Alan Butkovitz: Incumbent City Controller from Castor Gardens
City Controller Alan Butkovitz at the Real Estate Taxation Conference held on Feb. 23, 2007 at Temple University. Photo Courtesy of Philadelphia Forward. By Christopher Wink
This Thursday, NEastPhilly.com is co-hosting with WHYY a panel discussion among the three Democratic candidates for city controller — incumbent Alan Butkovitz and challengers John Braxton and Brett Mandel. Butkovitz and Mandel both have ties to the NEast, so we sat down with each. See the first with Butkovitz today and our interview with Mandel tomorrow.
Alan Butkovitz is likely among the best-known city controllers in the position’s half-century Philadelphia history. That might not be saying much for the usually quiet head of the city’s auditing department, a position created in 1951, but Butkovitz has taken to action.
When he’s not overseeing the city’s finances, the first-term city controller hangs his hat in Castor Gardens. Indeed, like one of his chief challengers in May’s Democratic primary, Brett Mandel, Butkovitz has deep ties to the Northeast. With two candidates for a citywide office holding ties to the Northeast, that makes it a story for NEastPhilly.com.
NEast Mag interviewed both Butkovitz and his opponent Mandel and will share their interviews here on NEastPhilly.com. The incumbent is first, as seen below. See our Q&A with Mandel tomorrow.
Name: Alan Butkovitz Raised: Wynnefield, West Philadelphia Lives: Castor Gardens, Northeast Philadelphia Position: Incumbent, City Controller Education: Overbrook High School, Temple University undergraduate, Temple University law Family: Wife, Theresa, two children, Rachel and Edward
Transcript of interview was edited for length and clarity.
- You grew up in West Philadelphia. What brought you to the Northeast? In 1973, I was married and between Temple and Temple Law. I was interested in politics and these neighborhoods, Bustleton and Somerton, they were just newly populated – new legislative districts. They were mostly Republican then, but I thought Democrats would have a good chance, [laughs] even though Mike Stack just won it for the first time [for Democrats] in 2000. My wife and I wanted to strike out on our own and get away. Everything in Somerton was new. We still had houses recently converted from farms. There was a house, nearby there were chickens and ducks. That was pretty interesting for two city kids, that still within the city limits we had farms. In 1986 we could afford to buy a house and that’s where we could afford it. I thought I was done with politics and moved farther into the lower Northeast. The prices were much more affordable than living in an apartment father up. We had a child, so we moved to a duplex in Fox Chase, a block from Pennypack Park. We felt like it was part of our backyard. Back in, you know, those early ’80s, my wife walked to the park. Now people might think you’re crazy. It was like being in Oz.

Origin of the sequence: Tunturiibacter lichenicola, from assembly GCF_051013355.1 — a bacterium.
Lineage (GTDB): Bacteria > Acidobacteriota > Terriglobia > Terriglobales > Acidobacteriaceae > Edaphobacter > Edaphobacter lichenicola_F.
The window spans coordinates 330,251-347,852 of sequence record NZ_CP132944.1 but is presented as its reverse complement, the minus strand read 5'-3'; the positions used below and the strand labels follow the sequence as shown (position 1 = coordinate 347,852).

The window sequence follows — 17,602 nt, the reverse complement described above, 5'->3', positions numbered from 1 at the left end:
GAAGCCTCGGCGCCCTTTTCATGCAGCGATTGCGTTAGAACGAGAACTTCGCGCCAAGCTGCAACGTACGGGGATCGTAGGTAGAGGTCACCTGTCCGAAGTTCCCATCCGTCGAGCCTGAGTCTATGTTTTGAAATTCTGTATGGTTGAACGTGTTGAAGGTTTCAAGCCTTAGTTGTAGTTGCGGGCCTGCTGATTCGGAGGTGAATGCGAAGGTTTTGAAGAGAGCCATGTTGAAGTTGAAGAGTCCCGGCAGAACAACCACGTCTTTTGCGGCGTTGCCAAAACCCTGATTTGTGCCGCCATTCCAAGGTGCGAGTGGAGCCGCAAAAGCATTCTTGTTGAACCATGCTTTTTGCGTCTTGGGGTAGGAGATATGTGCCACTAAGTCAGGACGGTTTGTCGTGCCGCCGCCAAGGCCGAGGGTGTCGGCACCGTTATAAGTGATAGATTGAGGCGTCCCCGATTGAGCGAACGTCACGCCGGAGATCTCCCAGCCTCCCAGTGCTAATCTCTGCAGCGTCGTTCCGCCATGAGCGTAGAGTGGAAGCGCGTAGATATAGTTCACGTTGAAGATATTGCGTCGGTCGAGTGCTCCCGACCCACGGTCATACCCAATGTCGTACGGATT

- How does the Northeast you found in 1973 compare with the one in which you live today? The Northeast has gone through two generations of development. What was a young neighborhood, like Oxford Circle or Rhawnhurst, post World War II, well now a lot of that generation died out and became much less homogeneous. Twenty years ago, Rhawhurst was a concentrated Jewish neighborhood, now it’s very cosmopolitan. We are still going through a period of Rhawnhurst taking on heavy Russian influence. When in 1990 I was elected to the state legislature, that legislative district of Oxford Circle had the highest concentration of senior citizens in the state . . . By 201o, it is inevitable there will be strong demographic changes played out.